Artificial intelligence (AI) holds seemingly unlimited potential to impact nearly all areas of human activity across personal, professional and social life, as well as politics and the global economy.
AI has even captured the attention of organizations as disparate as the Pentagon and the Catholic Church’s pope.
Because of the rate and speed at which the technology’s capabilities are evolving, the present moment represents an increasing time of urgency for businesses, governments, and both inter and intra-national institutions to understand and support the benefits of AI while at the same time working to mitigate its risks.
Both the Vatican and the U.S. Department of Defense (DOD) are publicly taking aim at the technology. The Holy See announced Tuesday (Aug. 8) that Pope Francis’ annual peace message for 2024 will focus on AI, while the Pentagon has organized a new unit called Task Force Lima to “assess, synchronize and employ generative artificial intelligence” as well as explore how foreign countries like China might use generative AI to harm the United States, Defense One reported.
And as the promise and dangers of AI grow more evident by the day, observers across the private sector, the media, academia, religion and government seem universally convinced that it remains largely unregulated.
Underscoring the necessity for comprehensive action is the fact that the proliferation of data and the maturity of other future-fit innovations in computing power, cloud storage and processing have resulted in the rapid acceleration of both AI’s commercialization and capabilities.
Each year, the pope provides a message for the Vatican’s World Day of Peace, which is shared with foreign governments around the world. This year, the topic is the responsible and ethical advancement of AI as spurred by an open dialogue around AI’s meaning and utility that eschews a “logic of violence and discrimination.”
“The protection of the dignity of the person, and concern for a fraternity effectively open to the entire human family, are indispensable conditions for technological development to help contribute to the promotion of justice and peace in the world … so that it may be at the service of humanity and the protection of our common home,” wrote the Vatican in a statement.
Pope Francis has repeatedly involved himself in the development of an ethics framework for AI, and the Vatican wrote the introduction to a free-to-download 140-page ethics handbook for the tech industry published by the Institute for Technology, Ethics, and Culture (ITEC) at California’s Santa Clara University.
The Holy See also hosted high-level discussions with scientists and tech executives on the ethics of AI in 2016 and 2020.
But taming the AI beast is far from an easy, or simple, task.
“Trying to regulate AI is a little bit like trying to regulate air or water,” University of Pennsylvania Law Professor Cary Coglianese, told PYMNTS earlier this month as part of the “TechReg Talks” series presented by AI-ID.
“It’s not one static thing,” he added. “Regulators — and I do mean that plural, we are going to need multiple regulators — they have to be agile, they have to be flexible, and they have to be vigilant.”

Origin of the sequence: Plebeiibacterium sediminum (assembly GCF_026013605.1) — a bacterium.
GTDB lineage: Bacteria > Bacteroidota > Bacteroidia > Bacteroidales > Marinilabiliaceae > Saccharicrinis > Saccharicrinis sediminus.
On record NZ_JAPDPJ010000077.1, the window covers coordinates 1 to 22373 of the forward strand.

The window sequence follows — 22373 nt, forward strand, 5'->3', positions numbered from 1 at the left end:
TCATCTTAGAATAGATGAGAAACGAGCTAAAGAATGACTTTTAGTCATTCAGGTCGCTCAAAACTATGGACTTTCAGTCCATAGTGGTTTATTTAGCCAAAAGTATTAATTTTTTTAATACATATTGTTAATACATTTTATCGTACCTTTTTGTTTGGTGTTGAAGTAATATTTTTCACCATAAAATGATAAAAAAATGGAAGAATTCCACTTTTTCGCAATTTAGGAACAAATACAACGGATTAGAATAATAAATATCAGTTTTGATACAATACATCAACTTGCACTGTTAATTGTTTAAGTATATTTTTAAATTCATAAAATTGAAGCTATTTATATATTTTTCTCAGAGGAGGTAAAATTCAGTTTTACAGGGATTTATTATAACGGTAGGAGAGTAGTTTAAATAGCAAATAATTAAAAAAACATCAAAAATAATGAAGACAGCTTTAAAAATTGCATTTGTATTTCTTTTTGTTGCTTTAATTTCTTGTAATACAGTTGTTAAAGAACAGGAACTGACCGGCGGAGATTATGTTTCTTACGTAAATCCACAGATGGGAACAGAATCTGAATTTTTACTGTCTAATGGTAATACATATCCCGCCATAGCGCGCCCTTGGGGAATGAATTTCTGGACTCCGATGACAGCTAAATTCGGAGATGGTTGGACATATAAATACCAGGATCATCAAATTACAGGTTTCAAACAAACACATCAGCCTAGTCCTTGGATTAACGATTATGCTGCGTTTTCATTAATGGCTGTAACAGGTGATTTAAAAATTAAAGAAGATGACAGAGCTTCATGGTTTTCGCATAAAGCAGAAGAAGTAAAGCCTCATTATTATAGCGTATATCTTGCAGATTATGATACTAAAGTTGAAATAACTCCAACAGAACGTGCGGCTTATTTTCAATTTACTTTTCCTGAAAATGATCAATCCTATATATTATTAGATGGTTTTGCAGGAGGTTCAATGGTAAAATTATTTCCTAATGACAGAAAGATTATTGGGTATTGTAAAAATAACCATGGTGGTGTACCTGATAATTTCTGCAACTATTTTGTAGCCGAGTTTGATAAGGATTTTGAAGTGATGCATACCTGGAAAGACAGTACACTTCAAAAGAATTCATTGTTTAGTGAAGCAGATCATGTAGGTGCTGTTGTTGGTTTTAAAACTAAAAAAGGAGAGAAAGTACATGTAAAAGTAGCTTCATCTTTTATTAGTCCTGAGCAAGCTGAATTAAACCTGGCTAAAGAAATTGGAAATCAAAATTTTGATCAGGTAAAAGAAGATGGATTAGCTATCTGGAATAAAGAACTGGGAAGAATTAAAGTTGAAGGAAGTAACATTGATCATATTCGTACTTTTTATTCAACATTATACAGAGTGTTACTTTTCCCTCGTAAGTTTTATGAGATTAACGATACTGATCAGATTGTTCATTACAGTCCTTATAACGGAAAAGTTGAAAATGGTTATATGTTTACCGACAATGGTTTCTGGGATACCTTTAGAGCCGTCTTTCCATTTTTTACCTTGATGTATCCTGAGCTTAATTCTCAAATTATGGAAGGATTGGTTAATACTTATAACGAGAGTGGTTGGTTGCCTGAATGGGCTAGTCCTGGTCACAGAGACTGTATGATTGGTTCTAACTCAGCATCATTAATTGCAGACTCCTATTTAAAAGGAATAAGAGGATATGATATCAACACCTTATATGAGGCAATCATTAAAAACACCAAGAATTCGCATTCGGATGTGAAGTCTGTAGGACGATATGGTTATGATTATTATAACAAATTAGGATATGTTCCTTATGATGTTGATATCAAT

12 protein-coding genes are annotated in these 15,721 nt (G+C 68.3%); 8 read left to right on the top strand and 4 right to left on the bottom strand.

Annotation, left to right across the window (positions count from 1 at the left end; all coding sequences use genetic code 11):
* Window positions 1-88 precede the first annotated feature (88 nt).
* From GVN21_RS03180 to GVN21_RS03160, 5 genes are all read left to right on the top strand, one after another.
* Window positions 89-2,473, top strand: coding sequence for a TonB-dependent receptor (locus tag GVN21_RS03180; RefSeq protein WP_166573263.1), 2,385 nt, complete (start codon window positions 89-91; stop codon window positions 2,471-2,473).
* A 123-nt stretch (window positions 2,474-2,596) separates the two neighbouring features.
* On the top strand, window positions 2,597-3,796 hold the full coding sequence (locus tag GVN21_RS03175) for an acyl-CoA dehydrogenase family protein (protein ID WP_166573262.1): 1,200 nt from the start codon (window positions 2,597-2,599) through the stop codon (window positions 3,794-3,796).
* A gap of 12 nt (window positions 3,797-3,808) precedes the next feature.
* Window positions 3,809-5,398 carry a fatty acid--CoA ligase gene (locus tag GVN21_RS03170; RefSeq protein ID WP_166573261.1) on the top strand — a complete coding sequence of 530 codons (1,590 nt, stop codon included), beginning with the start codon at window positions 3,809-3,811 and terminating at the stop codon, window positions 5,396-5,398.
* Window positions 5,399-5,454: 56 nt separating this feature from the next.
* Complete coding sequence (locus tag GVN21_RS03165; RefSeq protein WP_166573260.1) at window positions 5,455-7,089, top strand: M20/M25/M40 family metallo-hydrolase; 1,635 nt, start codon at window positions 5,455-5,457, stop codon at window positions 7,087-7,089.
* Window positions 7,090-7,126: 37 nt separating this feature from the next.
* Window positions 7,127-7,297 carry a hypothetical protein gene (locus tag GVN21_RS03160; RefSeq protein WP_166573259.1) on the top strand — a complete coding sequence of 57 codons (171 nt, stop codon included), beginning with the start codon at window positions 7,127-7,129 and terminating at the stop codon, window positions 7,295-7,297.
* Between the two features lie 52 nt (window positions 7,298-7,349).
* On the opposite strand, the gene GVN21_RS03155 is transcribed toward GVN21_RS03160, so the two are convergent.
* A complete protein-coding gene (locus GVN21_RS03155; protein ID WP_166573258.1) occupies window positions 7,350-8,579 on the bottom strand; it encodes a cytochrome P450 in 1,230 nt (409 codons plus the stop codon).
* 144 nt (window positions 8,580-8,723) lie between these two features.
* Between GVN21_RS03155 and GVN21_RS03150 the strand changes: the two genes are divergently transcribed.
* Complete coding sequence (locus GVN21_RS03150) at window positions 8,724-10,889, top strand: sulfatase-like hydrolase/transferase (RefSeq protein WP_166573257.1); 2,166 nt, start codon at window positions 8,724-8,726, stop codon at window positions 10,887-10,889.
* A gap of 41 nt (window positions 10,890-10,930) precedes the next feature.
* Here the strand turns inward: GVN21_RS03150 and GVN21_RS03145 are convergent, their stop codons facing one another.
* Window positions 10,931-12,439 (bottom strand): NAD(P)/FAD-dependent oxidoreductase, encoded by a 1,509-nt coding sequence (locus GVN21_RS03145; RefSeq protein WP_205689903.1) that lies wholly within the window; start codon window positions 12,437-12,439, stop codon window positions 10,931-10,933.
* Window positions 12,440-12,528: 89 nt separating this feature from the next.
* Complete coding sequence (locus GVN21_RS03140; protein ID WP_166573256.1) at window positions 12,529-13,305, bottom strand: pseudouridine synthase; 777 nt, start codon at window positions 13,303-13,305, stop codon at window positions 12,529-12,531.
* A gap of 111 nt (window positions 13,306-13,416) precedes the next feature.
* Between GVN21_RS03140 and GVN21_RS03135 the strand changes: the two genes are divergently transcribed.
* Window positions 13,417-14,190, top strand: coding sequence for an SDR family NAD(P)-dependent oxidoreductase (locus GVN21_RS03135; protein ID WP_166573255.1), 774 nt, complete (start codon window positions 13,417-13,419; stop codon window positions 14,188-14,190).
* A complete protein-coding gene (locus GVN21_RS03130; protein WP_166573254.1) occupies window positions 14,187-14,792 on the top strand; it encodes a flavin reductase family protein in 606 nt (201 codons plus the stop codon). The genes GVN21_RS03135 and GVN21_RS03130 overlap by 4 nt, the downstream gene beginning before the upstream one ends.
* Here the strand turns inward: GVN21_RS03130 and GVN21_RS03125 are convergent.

A single piece of legislation won’t fix the problems associated with AI, he said.
That’s why it is crucial for there to be an ongoing process of interaction between governments, the private sector, and other relevant organizations to make sure that the public gets all of the benefits that can come from this technological innovation but also is protected from harm.
That juxtaposition — balancing positive impact while controlling for unknown risks — is where the Pentagon currently finds itself.
Regulating AI is set to be one of the defining legal, political and technical questions of not just our current generation but the present era collectively.
AI’s potential impact transcends borders, with many observers — including UN Secretary-General António Guterres — believing there needs to be a globally coordinated approach to both reining in its potential perils and supporting its potential good.
That’s why the Pentagon is establishing the AI-centric Task Force Lima, which will be helmed by the DOD’s chief digital officer, Dr. Craig Martell, who was previously head of machine learning at ridesharing platform Lyft, Defense One reported.
Task Force Lima will help the Pentagon decide whether to buy, build or partner as it establishes its AI presence, as well as determine whether there are enough risk-free use cases for the DOD to even consider integrating generative AI capabilities.
The DOD has long used predictive and autonomous AI models for a wide array of purposes, but the tendency of generative AI to “hallucinate” has DOD officials expressing caution around taking a gung-ho attitude toward embracing the technology for sensitive purposes.
The Pentagon must understand where AI can be used safely—and where adversaries might deploy it, Martell said.
“There’s going to be a set of use cases that are going to be new attack vectors, not just to the DOD, but to corporations as well,” he told Defense One. “And we’re going to have to … figure out diligently how to solve those.”